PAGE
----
No one gets nostalgic like 90s kids. That’s why seeing 90s toys on our timeline can get us thinking back to a simpler time: the good old days of Nick Cartoons and electronic pets.
Because owning a dog and making sure your Tamagachi survived the weekend is the same thing, right? Definitely the same amount of responsibility.
So let’s take a stroll through memory lane and think of all the toys still hanging out in our parents’ attics. While not all of these were originally made in the 90s – for example, Barbie stepped onto the scene in 1959 – they reached immense popularity during this decade.
Here are the best of the best 90s toys.
The Best 90s Nostalgia Toys
These are the toys you talk about and almost every millennial and z-lennial in the room will say “I had that!” And if they didn’t, they definitely had a friend that did, or they spent their childhood wishing they had one.
Here are some of the classics when it comes to 90s toys.
Easy Bake Oven
Ah, yes. The science of baking something that tasted like play dough with an extremely inefficient light bulb.
What kid wouldn’t want one of these?
In 1993, Ty Warner released a new type of stuffed animal called “Beanie Babies” and it started a craze that some people carry on to this day.
And some people will pay top dollar to own that nostalgia.
If you have mint Large Wallace and His Squad (two little versions of Wallace, Cashew, and Huggy), you could sell it for a cool $600,000. (And if you find someone willing to buy this from you – let us know. Our editor has still got some Beanie Babies she needs to sell too!)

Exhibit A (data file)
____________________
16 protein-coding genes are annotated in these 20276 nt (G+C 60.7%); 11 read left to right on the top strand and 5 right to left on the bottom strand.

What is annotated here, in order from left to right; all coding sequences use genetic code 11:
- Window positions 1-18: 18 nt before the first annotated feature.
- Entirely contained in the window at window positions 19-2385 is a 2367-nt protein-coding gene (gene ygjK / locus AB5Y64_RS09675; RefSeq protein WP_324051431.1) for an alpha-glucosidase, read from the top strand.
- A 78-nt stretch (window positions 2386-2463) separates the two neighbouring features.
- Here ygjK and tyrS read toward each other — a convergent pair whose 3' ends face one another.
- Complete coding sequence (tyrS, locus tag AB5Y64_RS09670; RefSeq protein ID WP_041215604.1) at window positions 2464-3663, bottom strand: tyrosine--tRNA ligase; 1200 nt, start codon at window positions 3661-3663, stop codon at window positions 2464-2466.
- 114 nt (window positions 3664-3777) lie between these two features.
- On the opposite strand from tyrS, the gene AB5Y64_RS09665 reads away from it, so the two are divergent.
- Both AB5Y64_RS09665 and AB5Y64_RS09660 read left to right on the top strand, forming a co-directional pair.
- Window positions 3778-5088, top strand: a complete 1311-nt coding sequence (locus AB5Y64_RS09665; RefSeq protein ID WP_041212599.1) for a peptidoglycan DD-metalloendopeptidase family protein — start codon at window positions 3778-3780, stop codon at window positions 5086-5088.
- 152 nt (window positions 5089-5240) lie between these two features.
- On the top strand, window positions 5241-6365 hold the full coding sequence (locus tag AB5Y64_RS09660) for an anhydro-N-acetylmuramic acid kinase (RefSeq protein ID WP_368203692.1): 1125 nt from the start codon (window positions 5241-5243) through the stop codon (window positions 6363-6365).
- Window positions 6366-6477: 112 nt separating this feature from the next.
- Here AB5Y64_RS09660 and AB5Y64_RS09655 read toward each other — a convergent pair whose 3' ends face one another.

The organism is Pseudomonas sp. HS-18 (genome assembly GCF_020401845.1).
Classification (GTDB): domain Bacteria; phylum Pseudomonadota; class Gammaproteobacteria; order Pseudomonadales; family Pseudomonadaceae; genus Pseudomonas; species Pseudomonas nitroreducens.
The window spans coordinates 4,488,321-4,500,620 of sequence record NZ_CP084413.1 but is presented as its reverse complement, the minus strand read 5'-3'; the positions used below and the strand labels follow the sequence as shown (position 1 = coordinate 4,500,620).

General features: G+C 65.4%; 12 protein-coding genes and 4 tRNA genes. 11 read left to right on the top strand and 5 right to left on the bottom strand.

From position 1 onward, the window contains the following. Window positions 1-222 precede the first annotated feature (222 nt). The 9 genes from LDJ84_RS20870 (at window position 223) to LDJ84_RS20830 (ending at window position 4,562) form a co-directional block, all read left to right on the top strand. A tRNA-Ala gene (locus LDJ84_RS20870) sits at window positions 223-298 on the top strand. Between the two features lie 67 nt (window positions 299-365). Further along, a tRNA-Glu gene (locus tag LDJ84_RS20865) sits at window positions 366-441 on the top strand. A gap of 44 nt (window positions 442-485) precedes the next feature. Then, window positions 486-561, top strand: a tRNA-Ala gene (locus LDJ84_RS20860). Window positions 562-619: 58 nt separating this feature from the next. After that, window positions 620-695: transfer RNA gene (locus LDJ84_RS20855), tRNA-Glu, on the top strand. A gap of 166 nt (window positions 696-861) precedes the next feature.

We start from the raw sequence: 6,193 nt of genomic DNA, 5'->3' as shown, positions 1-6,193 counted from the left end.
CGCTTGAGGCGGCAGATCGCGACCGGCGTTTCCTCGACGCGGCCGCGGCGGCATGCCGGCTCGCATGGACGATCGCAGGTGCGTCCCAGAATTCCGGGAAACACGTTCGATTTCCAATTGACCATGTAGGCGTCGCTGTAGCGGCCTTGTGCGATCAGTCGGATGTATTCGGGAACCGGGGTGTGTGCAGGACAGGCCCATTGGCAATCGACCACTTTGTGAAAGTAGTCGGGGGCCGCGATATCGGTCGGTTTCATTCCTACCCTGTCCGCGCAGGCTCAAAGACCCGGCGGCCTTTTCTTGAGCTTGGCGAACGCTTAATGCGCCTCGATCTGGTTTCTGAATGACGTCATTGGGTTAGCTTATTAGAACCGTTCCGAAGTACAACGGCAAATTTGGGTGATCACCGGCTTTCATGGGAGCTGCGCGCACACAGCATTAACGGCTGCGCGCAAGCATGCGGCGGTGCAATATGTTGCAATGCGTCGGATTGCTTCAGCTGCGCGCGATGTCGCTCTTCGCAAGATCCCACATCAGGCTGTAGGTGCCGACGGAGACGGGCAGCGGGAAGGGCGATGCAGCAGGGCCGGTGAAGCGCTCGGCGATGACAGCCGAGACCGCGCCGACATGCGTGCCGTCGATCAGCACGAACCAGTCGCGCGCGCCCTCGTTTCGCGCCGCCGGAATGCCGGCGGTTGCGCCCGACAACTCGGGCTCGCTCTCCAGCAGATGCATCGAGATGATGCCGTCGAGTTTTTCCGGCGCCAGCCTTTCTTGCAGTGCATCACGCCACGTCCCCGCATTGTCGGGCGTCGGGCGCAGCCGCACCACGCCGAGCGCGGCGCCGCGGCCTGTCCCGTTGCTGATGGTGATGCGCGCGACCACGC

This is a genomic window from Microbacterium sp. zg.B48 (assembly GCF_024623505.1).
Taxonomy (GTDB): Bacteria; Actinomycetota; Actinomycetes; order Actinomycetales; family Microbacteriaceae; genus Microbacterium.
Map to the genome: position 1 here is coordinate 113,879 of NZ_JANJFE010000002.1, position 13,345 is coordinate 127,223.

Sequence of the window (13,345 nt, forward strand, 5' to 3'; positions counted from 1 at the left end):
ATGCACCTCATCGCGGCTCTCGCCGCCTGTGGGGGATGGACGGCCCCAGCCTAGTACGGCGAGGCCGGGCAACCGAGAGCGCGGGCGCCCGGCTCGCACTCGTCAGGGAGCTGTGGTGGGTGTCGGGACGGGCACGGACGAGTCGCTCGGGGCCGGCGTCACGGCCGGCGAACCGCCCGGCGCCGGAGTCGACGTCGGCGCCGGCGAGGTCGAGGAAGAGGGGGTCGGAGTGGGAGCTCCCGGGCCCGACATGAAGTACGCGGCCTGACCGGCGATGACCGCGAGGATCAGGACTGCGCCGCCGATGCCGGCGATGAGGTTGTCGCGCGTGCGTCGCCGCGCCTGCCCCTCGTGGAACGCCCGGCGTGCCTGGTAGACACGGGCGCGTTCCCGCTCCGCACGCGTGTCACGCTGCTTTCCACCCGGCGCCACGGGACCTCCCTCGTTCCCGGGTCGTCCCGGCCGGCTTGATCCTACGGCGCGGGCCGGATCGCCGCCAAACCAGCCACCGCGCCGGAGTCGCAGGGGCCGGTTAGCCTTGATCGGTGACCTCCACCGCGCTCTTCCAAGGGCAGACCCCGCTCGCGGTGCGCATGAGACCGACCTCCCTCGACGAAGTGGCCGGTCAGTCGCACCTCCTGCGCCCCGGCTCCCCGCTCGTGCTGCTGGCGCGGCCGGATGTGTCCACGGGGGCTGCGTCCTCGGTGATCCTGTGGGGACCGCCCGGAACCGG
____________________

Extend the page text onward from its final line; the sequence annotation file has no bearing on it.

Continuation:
Love em or hate them, Furbies have a way of clinging to the cultural consciousness. Whether they make your skin crawl or you can’t resist their large, unfeeling eyes, these creepy monsters were icons of the 90s.
Wow! These shoes make it feel like you’re walking on the moon!
These oversized plastic monstrosities made you feel like you were bouncing along a lighter atmosphere. They also provided an excellent way to roll your ankle.
Tickle Me Elmo
While Tickle Me Elmos can still be bought and sold brand new today, this Sesame Street superstar first made its debut in 1996. His adorable catchphrases are activated by tickling.
And he inspired a mad craze in 1996 when there was a shortage. Not nearly enough units were produced to fill the popularity and with the scarcity, people took things too far.
Two women got arrested for fighting over the very last Elmo in a store, and one clerk was injured with a pulled hamstring, back, jaw, and knee complications, a broken rib, and a concussion in a frantic “Elmo-mania” shopping surge.
Bop it! Twist it! Pull it!
Who doesn’t think getting instructions yelled at them is fun?
90s Toys: Tech Edition
Back in the 90s, we thought these bad boys were the coolest things on the market. Here’s where the intersection of 90s tech and 90s toys collide.
Want to prove to your parents that you’re responsible enough for a pet? How about you take care of a tiny ball of pixels to prove you deserve a dog?
The Tamagotchi was a handheld digital pet. It was created in Japan in the mid-90s by Akihiro Yokoi of WiZ and Aki Maita of Bandai. Bandai brought the toy to market on November 23, 1996 in Japan. And roughly 6 months later, it made its debut in the rest of the world.